He said some people were unnecessarily objecting to inclusion of National Assembly Speaker Asad Qaiser and Senate Chairman Sadiq Sanjrani in the government committee.

“We have included them and the Punjab Assembly speaker to show that the government is serious about talks. These figures have been included in the committee as they are to talk with the political heavyweights like Opposition Leader Shahbaz Sharif and PPP chairman Bilawal Bhutto-Zardari.”

Mr Khattak said they had also requested Balochistan Chief Minister Jam Kamal to become part of the committee and if he agrees, Mr Sanjrani would no more be a member of the panel.

The minister said messages had been sent to all opposition parties and now “we are waiting for their response”.

He said the country was faced with several crises, including the Kashmir issue, which had gone on the backburner due to the opposition’s protest march.

“It seems there is some other agenda. They are following an Indian agenda to bury the Kashmir issue,” he said, asking Maulana Fazl to think about the country and Kashmir. At one stage, Mr Khattak desperately said if the opposition wanted to “appease Narendra Modi” and if they had an “anti-state agenda”, only then they would not opt for talks.

The defence minister said no one should have a misunderstanding that the government had formed the committee under some pressure.

Shafqat Mahmood said they had the information that the JUI-F was planning to bring students of madressas in the protest march.

“Do politics but do not drag children in it,” he said.

When reminded that the PTI had also brought college and university students in its sit-in, Mr Mahmood said “madressa students are considered to be school going children and there is a difference between them and adult college students”.

Drawing comparison from the PTI’s sit-in, Mr Khattak said the party’s approach had been different whereby the National Assembly, courts and Election Commission of Pakistan were approached before a protest was called. “When all options exhausted, only then Imran Khan decided to march on Islamabad.”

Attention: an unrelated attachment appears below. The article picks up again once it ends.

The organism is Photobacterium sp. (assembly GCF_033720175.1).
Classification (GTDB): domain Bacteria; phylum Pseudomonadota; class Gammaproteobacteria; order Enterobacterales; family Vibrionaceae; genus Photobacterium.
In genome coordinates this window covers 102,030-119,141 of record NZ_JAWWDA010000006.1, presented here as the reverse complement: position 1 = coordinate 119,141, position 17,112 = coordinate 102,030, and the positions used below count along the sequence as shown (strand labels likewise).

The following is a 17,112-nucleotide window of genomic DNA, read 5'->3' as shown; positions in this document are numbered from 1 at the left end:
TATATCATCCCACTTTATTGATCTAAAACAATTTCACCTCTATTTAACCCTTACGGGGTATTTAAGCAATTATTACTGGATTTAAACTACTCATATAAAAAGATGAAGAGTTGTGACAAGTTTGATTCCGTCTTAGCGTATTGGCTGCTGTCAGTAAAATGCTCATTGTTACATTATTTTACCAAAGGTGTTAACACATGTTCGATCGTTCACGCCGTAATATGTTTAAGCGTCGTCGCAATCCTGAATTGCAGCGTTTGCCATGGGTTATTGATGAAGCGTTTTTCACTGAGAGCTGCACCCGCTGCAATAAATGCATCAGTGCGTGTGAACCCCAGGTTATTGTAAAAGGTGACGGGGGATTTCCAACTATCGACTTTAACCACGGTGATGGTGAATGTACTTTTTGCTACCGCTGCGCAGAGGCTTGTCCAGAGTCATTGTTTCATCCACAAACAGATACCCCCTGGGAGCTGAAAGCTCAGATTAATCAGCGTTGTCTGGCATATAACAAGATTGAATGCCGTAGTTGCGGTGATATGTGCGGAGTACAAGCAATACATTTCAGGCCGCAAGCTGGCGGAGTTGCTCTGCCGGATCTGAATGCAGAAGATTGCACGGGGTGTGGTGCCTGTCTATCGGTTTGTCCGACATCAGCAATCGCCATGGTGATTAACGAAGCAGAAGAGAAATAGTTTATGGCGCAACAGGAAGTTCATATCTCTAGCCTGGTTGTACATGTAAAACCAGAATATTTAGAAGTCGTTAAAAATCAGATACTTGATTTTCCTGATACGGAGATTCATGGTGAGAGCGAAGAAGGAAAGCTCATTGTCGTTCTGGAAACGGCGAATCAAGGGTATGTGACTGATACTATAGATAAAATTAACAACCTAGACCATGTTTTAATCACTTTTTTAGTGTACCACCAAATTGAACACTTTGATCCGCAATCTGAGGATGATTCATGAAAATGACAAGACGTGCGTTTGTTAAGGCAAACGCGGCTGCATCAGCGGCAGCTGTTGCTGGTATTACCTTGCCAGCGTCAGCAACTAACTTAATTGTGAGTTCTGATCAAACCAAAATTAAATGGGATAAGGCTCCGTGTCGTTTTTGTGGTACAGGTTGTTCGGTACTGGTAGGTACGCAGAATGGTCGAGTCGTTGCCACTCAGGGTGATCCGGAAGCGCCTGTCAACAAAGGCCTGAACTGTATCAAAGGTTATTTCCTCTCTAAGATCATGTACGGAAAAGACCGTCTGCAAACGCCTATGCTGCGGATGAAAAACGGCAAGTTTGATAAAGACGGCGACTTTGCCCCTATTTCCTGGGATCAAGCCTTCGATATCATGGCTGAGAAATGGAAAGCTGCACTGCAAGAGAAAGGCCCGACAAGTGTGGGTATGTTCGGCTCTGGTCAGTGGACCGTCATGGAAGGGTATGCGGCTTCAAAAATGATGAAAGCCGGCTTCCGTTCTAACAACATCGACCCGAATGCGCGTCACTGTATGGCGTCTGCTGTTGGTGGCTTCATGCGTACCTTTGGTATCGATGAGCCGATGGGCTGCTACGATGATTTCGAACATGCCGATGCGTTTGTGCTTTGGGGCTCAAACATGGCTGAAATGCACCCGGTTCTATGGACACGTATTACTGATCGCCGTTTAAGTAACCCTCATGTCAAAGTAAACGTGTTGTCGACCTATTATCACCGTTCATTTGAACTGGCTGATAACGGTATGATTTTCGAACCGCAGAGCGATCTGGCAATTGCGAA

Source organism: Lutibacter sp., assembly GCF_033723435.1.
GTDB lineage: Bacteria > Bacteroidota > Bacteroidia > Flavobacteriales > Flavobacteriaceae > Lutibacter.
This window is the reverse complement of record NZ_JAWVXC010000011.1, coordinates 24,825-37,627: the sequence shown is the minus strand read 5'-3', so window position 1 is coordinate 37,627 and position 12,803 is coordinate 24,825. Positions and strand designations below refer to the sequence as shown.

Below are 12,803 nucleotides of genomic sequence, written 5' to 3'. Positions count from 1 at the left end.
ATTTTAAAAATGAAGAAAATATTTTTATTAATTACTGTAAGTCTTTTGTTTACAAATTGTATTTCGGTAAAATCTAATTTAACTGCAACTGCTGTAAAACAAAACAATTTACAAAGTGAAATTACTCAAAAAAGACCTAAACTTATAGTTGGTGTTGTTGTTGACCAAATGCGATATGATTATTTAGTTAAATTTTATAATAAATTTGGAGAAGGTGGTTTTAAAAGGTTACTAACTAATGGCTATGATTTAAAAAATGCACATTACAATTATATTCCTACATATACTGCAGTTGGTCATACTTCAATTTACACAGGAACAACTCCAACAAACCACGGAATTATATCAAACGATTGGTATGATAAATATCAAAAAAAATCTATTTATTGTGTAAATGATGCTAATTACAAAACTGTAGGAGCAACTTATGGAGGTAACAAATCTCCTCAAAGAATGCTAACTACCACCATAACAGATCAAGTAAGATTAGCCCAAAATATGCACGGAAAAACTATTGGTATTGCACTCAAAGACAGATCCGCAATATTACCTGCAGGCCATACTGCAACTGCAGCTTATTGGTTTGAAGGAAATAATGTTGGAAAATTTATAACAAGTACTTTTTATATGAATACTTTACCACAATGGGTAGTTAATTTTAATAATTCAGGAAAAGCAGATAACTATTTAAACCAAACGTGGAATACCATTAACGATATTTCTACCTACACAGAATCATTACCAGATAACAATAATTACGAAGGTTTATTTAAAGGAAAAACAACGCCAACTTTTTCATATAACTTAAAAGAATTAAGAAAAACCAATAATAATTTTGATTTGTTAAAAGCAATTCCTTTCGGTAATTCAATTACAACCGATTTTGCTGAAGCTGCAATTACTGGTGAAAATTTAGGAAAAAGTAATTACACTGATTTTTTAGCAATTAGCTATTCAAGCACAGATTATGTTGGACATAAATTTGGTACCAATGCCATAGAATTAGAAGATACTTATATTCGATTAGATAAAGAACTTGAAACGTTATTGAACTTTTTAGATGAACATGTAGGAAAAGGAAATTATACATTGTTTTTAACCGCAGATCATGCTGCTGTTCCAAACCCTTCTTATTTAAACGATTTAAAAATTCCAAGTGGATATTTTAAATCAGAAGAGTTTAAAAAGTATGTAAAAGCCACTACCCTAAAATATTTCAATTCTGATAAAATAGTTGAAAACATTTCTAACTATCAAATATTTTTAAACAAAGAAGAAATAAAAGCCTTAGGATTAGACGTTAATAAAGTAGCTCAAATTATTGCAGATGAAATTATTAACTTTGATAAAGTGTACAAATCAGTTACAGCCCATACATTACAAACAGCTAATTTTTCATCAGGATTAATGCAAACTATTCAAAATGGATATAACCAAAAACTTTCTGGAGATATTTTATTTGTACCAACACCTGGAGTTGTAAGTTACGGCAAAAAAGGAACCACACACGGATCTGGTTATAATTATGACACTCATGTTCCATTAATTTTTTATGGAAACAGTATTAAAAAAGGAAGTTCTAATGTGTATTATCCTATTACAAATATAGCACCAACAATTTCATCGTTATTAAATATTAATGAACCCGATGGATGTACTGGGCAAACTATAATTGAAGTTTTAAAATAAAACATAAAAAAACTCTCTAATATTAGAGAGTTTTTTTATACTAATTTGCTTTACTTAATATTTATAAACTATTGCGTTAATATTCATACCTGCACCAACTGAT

The defence minister further said despite the Panama Papers scandal, the PTI held talks with government representatives even in containers and discussions continued. “When a commission was formed to probe the election rigging, we accepted its decision.”

On its part, PML-N secretary general Ahsan Iqbal sought to remind the government that carrying out protest was a right accorded to citizens by the Constitution.

“How can those who themselves had staged a dharna object to a protest?” he asked, terming the talks offer a “two-faced move”.

“The 126-day sit-in caused a shutdown of schools, the Chinese president’s tour was cancelled and now you are worried about children’s education,” Mr Iqbal said in a statement.

“Imran Khan should first render an apology to the nation and to Nawaz Sharif before talking about negotiations,” the PML-N senior leader insisted.

On the one hand, he said, this “incompetent” prime minister had laid down before them (the opposition) this “farce” of the committee, and on the other, he was using foul language against political opponents.

“The entire opposition, the traders, labourers, students and media would all come out (on Oct 31) to rid themselves of Khan’s follies,” Mr Iqbal concluded.

Published in Dawn, October 20th, 2019